In 2017 KLA brought you 20 episodes of our SAS Talk with Kim podcast on topics ranging from the circular economy to smart cities. We’re underway with recording new podcasts for 2018, but we’ll also be checking back in with our previous guests to see what has transpired since our chat and what new insights they have to share with you.
As we approached Earth Day last year, we visited with Dan Guilbeault, chief of the sustainability and equity branch of Washington, D.C.’s Department of Energy and Environment, about the District’s innovative and effective Sustainable D.C. Ambassadors volunteer program. An article about the DC program and our podcast ran on Triple Pundit. If you missed the original podcast you can listen to it here.
We reached out to Dan to see how the 2017 Ambassadors cohort turned out and their plans for the future. Here is Dan’s super informative update:
“Five years into the Sustainable DC Ambassadors program, we’ve seen some great success and have learned some valuable lessons. While we talk to hundreds of residents about the importance and value of sustainability each year, we’ve found the conversations to be brief, surface-level for the most part, and likely not particularly meaningful in the long-run. We’ve also found that despite concerted effort, we are still not reaching our communities of focus: residents of color, limited English proficient residents, and low-income neighborhoods. In 2018 we will be redesigning the program to concentrate our resources in having more meaningful conversations with these specific communities.
In addition to this program redesign, we have learned a few valuable lessons that are worth sharing:
1. Location matters: We held one of our two ambassador trainings in one focus community and had a great turnout of neighbors. We heard from people that having events in their neighborhood instead of asking them to come downtown is important.
2. Remove as many obstacles as possible: two years ago we significantly shortened our ambassador application to just collect demographic information, availability, and a short paragraph on why they are interested in participating. We also shortened the training itself from three hours to two hours. This resulted in more applications and higher translation of applicants to trained participants. Some new HR requirements really hurt our final participant numbers. It’s very important to keep a low barrier to entry for this type of program, especially if you are hoping to recruit diverse participants like we are.
3. Stay in communication: We found that sending a weekly email with new opportunities for participants to attend community engagement events was very helpful. We also got high satisfaction rates for this method. The more proactive and regular we communicated, the more engaged participants seemed to stay. It was also important for us to be proactively reaching out with friendly reminders and ample opportunities. The onus was on us—not the participants—to stay in constant communication.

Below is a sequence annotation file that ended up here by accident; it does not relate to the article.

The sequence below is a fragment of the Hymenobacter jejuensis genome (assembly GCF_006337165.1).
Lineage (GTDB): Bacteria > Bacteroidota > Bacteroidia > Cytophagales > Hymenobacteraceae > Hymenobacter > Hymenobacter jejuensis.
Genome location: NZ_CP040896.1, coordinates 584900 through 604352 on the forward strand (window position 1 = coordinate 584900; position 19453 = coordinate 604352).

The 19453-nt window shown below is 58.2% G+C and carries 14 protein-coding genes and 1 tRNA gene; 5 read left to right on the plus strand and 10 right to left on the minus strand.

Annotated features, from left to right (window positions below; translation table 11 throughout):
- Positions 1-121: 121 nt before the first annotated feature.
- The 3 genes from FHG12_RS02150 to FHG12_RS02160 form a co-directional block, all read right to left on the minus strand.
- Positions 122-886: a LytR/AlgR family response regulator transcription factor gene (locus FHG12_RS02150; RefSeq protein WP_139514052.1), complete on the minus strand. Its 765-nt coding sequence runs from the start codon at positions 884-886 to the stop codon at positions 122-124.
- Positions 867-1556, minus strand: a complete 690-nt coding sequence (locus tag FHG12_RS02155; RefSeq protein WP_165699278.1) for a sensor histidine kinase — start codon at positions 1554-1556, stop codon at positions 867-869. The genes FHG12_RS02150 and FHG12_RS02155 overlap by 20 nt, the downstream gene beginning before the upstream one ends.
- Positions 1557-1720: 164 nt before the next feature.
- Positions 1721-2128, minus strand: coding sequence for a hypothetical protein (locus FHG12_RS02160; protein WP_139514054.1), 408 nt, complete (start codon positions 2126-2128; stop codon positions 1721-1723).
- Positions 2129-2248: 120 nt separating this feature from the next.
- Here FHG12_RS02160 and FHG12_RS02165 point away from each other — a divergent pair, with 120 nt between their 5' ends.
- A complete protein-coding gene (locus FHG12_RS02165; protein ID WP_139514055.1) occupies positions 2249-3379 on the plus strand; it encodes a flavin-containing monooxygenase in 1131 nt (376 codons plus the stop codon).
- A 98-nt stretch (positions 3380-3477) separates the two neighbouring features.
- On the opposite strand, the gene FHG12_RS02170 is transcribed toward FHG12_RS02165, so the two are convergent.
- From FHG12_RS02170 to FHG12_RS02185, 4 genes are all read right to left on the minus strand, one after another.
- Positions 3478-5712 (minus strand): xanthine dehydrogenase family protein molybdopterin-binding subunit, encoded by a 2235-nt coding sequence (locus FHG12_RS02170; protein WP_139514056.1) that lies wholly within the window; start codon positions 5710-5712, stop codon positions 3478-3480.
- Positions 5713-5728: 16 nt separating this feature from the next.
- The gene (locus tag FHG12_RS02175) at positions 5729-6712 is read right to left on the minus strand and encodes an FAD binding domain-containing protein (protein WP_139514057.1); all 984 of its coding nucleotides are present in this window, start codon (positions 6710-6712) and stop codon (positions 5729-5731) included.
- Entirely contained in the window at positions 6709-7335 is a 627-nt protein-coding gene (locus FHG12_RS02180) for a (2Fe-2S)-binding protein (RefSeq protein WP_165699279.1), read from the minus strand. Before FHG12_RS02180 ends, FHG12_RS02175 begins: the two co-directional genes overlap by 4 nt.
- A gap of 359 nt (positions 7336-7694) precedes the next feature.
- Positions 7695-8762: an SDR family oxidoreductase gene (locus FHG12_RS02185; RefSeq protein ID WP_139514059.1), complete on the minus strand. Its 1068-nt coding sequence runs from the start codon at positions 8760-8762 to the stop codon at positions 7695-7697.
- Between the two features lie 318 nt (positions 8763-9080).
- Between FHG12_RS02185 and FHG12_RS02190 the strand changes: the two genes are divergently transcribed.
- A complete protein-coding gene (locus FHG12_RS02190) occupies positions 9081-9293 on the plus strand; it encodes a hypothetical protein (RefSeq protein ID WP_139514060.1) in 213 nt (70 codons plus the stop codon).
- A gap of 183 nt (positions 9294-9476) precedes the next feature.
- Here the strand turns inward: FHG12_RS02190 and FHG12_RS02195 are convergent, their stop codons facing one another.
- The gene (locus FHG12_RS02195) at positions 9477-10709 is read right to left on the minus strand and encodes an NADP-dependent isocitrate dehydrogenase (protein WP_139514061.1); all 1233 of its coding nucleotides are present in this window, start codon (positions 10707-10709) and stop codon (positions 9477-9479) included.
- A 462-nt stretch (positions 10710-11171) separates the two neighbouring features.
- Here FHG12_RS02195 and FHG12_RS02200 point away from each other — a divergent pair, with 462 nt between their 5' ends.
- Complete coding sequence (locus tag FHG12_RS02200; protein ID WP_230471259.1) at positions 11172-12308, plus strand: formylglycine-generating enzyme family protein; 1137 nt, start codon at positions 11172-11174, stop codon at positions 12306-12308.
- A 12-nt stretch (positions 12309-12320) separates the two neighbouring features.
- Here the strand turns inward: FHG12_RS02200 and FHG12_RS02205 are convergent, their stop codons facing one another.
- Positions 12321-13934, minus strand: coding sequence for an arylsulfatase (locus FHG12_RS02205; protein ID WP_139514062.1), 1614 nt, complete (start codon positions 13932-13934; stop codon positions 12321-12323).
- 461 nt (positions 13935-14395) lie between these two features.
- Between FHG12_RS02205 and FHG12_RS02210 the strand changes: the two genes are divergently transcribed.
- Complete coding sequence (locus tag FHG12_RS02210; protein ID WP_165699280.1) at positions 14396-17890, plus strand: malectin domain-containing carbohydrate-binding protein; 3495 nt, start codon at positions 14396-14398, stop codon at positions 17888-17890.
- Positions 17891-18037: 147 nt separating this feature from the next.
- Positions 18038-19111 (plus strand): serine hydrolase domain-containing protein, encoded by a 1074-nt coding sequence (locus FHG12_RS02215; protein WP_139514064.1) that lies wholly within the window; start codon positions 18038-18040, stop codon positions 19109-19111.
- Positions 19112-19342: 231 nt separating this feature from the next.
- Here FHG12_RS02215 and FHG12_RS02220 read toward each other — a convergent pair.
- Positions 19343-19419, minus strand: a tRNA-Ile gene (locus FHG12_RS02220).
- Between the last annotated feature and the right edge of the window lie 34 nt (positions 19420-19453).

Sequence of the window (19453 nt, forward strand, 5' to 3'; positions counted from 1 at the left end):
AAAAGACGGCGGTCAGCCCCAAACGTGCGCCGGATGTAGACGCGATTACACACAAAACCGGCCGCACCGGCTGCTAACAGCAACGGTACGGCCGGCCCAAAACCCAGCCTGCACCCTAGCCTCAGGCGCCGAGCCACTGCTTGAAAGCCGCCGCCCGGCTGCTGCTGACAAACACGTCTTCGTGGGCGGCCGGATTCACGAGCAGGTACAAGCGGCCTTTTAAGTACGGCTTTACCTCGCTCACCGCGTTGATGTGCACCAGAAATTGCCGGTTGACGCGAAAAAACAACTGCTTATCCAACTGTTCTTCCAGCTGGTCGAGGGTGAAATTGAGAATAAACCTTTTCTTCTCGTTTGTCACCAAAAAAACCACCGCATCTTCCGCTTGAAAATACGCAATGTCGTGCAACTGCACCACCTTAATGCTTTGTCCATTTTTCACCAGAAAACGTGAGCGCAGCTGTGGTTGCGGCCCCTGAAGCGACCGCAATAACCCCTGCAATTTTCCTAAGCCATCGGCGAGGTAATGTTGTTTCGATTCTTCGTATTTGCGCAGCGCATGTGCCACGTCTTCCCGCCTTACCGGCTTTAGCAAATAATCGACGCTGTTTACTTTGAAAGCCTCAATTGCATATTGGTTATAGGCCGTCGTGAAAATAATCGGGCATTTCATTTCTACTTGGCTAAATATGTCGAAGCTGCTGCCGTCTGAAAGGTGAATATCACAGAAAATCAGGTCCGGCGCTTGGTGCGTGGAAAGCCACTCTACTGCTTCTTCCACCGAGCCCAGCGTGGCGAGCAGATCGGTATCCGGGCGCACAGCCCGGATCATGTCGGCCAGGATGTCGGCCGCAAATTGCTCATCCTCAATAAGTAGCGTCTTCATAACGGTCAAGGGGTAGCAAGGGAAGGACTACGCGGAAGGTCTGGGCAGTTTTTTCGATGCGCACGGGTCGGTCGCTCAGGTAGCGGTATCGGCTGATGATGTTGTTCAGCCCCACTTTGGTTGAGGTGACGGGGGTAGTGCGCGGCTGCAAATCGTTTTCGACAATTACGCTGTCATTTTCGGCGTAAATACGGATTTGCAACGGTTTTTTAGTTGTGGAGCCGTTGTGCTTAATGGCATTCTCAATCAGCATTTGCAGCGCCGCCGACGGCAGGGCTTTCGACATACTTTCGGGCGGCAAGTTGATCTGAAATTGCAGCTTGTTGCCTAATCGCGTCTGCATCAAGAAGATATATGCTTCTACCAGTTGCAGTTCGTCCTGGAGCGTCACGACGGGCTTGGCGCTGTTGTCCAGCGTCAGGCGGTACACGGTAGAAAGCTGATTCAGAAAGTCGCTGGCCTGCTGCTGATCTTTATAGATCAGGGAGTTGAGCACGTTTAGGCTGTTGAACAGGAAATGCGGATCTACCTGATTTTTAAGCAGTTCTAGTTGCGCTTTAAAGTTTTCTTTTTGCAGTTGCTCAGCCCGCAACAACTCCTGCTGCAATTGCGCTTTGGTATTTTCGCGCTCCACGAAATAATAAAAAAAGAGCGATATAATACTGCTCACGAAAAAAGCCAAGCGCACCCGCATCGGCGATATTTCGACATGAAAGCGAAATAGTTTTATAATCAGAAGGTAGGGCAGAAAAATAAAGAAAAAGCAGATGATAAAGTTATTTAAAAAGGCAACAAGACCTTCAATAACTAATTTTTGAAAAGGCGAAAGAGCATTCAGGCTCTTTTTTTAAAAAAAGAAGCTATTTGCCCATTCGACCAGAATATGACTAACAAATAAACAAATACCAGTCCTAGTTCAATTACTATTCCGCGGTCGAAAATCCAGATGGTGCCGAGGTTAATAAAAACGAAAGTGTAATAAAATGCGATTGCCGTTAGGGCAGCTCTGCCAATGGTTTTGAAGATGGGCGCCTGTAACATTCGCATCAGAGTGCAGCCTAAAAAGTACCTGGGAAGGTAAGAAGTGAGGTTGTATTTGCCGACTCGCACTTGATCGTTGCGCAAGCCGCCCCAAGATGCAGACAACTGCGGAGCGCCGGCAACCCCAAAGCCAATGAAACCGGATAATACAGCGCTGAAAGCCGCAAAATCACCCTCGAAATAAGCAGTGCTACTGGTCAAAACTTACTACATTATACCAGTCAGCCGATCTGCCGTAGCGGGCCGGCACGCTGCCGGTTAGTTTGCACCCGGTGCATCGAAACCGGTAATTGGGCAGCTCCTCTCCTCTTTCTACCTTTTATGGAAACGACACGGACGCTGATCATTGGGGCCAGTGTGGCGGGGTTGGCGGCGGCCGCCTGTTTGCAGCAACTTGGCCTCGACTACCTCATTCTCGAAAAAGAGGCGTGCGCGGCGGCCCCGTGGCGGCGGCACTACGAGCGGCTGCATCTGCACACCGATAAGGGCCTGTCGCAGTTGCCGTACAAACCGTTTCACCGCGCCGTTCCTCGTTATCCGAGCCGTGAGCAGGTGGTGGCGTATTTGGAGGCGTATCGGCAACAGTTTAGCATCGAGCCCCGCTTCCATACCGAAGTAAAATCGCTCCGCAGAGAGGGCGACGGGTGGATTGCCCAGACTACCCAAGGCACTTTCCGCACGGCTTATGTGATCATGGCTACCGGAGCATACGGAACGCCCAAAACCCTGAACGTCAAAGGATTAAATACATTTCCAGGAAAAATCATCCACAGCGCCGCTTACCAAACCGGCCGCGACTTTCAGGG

4. Reduce bureaucracy and provide options: We worked hard to make participating in our program as easy as possible. Making the application and training easy is part of this, but it’s also important to make it easy for participants to sign up for events (we used Sign Up Genius, which we got positive feedback on), send data back (we provided options to text or email photos of sign-up lists, mail them in, or physically hand them to us at bimonthly happy hours).
5. Get input and make changes: Each year, we provide a midpoint survey and check-in and an end of season check-in and survey. We’ve used this qualitative and quantitative input to improve the program. Participant input resulted in different and shorter training, more options for signing up and getting us back data, how we communicate to participants, the types of events we attend, and the materials we hand out to residents. The program has gotten significantly better because of these changes.
6. Build participant ownership: We wanted to make ambassadors feel like this was their program. Returning ambassadors helped with the training the following year and can take on additional responsibilities of having extra materials for other participants. As mentioned above, we frequently solicit input from ambassadors and make changes every year based on that input. We also encourage ambassadors to find events at which they think would be successful connecting with residents. They’ve talked with residents at farmers markets, block parties, and other events we wouldn’t have otherwise attended.
7. Continuing education: Most of the Ambassadors are trained in environmental disciplines but are seeking and need exposure working directly with communities to see how their project designs or coursework look in implementation. The program offers an opportunity to talk directly to the community about sustainability—to see what resonates, what is understandable, and what is too technical, which many ambassadors found valuable.
8. Networking: Many Ambassadors are young professionals and transplants to DC who are looking to create new networks. The program effectively pairs like-minded individuals and through our gatherings, we create a space for those connections to be made.
We’re also doing a large update to our sustainability plan, Sustainable DC. We’re incorporating many of the above lessons in our community engagement for that planning process as well. We’re particularly focused on reducing barriers for communities of color to ensure they feel ownership over the updated plan and see their concerns and priorities in it.”
Tons of smart, hard-earned tips from DC that could inform your community engagement efforts, and we’ll be sure to check back in with Dan later this year on their redesigned Ambassadors program and the update to Sustainable DC.
Stay tuned for more new podcasts in 2018. And if you missed any of our 20 episodes in 2017, take a listen now!